It comes as no surprise that parents, students and teachers alike are feeling anxious about returning to school in September. With this year’s results causing stress and anxiety across the country, our thoughts now turn to what will happen in the future. Young people are about to embark on the next stage of their educational journey having lost valuable classroom time, revision experience, independent learning practice and lack of exam awareness. Concerns about falling behind on the curriculum and coping with pressure begin to rise from worried parents.
After a six-month hiatus from the status quo of every-day-education, it’s understandable for parents to be apprehensive about their child’s motivation and morale upon starting a new term. For many, this next transition can be a huge jump, and mental health and wellbeing must be at the forefront of everybody’s minds – more so than ever before. So how can the educational community alleviate these angsts?
Communication is key
Throughout this transitional period, communication between parents and schools is key. Across the country letters would have been sent home outlining what has been put in place to protect both students and staff. Provisions such as staggered starts, different lunch times, allocated entrances and exits and designated facilities. Advice on school uniform and maintaining hygiene may also have been acknowledged.
When placating parent concerns, it is always best to remain calm and collected when things may feel a little fraught. Parents and teachers must be reassured that schools would not be reopening unless it had been considered safe to do so.
Ensure tutor-parent communication is in place to alleviate concerns from home. Increase interaction with students who had minimal engagement with at-home learning to be proactive regarding their return to the classroom. If you’re concerned about specific students’ wellbeing and mental health, send out round robins to address this with staff so they can be mindful of this come the start of term. Consider your whole school initiative if one has been set out. What has been outlined and who can you turn to for advice?
Familiarise yourself with your school’s pastoral structure: head of years, head of houses, tutors, safeguarding leads, parent liaison officer, education welfare officer and attendance officer. These are all people students can go to if they’re feeling overwhelmed. Have these contact details to hand to pass on to parents if necessary, for additional support.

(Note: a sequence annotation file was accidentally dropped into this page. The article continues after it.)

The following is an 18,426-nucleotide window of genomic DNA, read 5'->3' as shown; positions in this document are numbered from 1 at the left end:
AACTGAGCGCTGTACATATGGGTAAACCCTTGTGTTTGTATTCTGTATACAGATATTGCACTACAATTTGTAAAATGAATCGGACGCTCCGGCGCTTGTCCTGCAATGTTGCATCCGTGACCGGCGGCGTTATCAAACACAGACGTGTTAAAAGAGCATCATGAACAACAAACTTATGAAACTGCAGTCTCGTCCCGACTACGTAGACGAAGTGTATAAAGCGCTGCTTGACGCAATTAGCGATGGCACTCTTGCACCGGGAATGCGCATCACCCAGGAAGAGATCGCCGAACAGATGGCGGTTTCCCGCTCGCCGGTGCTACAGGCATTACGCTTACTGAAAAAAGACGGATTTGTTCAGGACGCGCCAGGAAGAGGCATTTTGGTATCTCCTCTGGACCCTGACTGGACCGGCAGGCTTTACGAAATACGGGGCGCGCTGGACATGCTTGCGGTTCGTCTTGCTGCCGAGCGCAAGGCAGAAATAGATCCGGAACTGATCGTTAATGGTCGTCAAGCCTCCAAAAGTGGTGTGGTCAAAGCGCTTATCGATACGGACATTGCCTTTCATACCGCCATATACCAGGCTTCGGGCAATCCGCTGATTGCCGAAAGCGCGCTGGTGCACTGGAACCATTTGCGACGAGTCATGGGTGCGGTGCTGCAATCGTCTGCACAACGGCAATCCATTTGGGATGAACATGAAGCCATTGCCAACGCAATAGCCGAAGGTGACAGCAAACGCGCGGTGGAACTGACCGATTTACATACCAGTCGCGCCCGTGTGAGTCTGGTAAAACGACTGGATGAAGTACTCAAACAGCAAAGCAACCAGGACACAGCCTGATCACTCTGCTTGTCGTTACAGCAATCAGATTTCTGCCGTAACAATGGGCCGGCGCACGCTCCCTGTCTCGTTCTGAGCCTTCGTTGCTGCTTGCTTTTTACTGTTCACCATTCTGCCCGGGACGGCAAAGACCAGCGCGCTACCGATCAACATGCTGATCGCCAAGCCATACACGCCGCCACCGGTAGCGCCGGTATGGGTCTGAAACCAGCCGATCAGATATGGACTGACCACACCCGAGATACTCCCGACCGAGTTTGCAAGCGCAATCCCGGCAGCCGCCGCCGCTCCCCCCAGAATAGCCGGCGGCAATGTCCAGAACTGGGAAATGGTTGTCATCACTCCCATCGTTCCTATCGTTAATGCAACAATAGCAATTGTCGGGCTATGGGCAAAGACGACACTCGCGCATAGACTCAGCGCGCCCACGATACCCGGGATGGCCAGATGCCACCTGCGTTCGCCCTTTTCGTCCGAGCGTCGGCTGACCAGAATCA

Brush up on behavioural management – don’t be afraid to reassert your expectations. The longest timeframe students and teachers are usually away from the classroom is six weeks, not six months. This will be a huge readjustment for all involved. Press the reset button and reassure students this can be a fresh start with a new lease of life and a reminder of how important education is. Remind them not to be too hard on themselves, and certainly don’t be hard on yourselves either. This is a learning curve for everybody involved and no one can be certain about what September has in store.
Although there is a lot of uncertainty right now, one thing we can be certain of is that all of the dedicated education professionals, from catering staff to teachers, headteachers and pastoral leads, will be putting countless procedures in place to ensure the safety and wellbeing of every student at their respective school. Not to mention, they’ll be excited to get back into a classroom because, after all, that’s why teachers enter the profession in the first place! Another thing we can be sure of is although students may not be outwardly enthusiastic about returning to the classroom, they will most certainly be looking forward to seeing all their friends again and being part of their school community once more.
About the author
After completing a BA in Creative Writing and a Masters in Creative and Critical Writing at the University of Winchester, Tammy worked as a Learning Support Assistant, with a focus on helping students develop their literacy skills. She then taught as an English teacher at an all-boys comprehensive school in Berkshire. Now she has turned her sights to a career in writing, with education at the heart of it.